Average farm income in the US for the last eight years has been negative. In the beginning of the reforms, there was a brief period of bonanza. The big agro business came in with food processors and meat packagers etc. but these big guys depressed prices and pushed out the small farmers. In the US the ‘small farmers’ are identified by sales not by land size. The small and medium farmers accounted for around 50-55% of all sales during the start of reforms, but today it is down to 20-25%. Even now numerically there are more small farms, just like in India. But their survival rate is low and their farm income is negative.
MSP NOT GOING AWAY?
Although the Indian government is saying MSP is not going anywhere (MSP tha, MSP hai aur MSP rahega), these changes do not happen in a day; it is a process, you attack one thing first then another, sometimes sector by sector.
The US (before the open markets) had something called ‘parity pricing’ meaning the ‘farm gate’ price had to be such that farmers maintained the same standard of living as their urban counterparts. It was based on the cost of production. In the dairy sector for example, there was a fixed floor price compulsory for any buyer. Not just for government procurement but anybody who wanted to buy milk had to pay the “market floor price.” For food grain producers, as soon as the harvest was over, there would be huge pressure to sell because there were input costs and other loans one had to pay back. So, they tended to sell at whatever price they could fetch.
To buffet against this issue a grain reserve loan was created, a ‘Commodity Credit Corporation’ was set up, which would give non-recourse loans to farmers; it stipulated, ‘I am going to value your production at parity price or a percentage of the parity price and give a loan for that amount at a nominal rate.’ That helped the farmers store the grain somewhere and pay their input cost and have money in hand. Three – four months later when the loan would be due, if they could get a higher price, they could sell it at higher price and pay the loan or keep the money and the grain would goto the national granary.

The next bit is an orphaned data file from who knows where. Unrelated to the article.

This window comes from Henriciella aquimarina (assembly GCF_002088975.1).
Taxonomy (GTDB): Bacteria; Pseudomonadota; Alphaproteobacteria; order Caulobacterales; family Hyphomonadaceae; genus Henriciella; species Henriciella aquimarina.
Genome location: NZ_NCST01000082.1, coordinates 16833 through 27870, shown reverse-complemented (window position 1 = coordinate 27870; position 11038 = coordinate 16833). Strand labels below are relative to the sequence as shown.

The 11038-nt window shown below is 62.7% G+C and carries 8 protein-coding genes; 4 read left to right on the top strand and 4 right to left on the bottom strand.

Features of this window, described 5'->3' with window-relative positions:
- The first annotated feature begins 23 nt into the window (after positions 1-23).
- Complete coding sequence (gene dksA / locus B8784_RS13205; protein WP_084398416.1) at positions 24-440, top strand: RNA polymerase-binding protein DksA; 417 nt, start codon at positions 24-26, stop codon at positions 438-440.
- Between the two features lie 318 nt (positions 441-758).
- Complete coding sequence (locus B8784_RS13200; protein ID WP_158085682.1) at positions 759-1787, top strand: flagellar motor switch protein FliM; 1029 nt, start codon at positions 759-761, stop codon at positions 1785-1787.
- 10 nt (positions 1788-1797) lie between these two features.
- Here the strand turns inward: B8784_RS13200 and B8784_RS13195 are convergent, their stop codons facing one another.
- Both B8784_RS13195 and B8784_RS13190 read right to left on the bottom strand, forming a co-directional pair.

In the 1980s under Reagan these were the first structural things to be attacked. The political leadership had then told farmers “get big or get out”. The same thing is being said today in the most heartless conditions. Sonny Perdue, Secretary of Agriculture under Donald Trump, visited Wisconsin where largest number of farmers’ suicides are happening in America and said, “Get big or get out.”
Is this the kind of policy we are supposed to follow in India?
MONOPOLY WOULD KICK IN
This notion of free market is an illusion. You create a free market and bring in all these players but the concept of ‘positive feedback’ in engineering terms says that the handful of those who have power would take over, monopoly would kick in very soon. That is what happened to agriculture in America as soon as it opened up to free market.
The big corporates have taken over. They have an overwhelming control over pretty much everything from input to output. 80 percent of meat packaging is controlled by big corporation, seeds 65-70 percent. John Deere has almost complete monopoly over agriculture machinery.
Contract farming in America is mainly happening in poultry and livestock. Farmers grow animals in what they call concentrated animal feeding operation (CAFOs). They grow the animals in CAFO and send for meat packing. The livestock, chicken, pigs etc are owned by the big corporates. They send you the animals and you enter into a contract that you have to grow the chicken at this price and so on.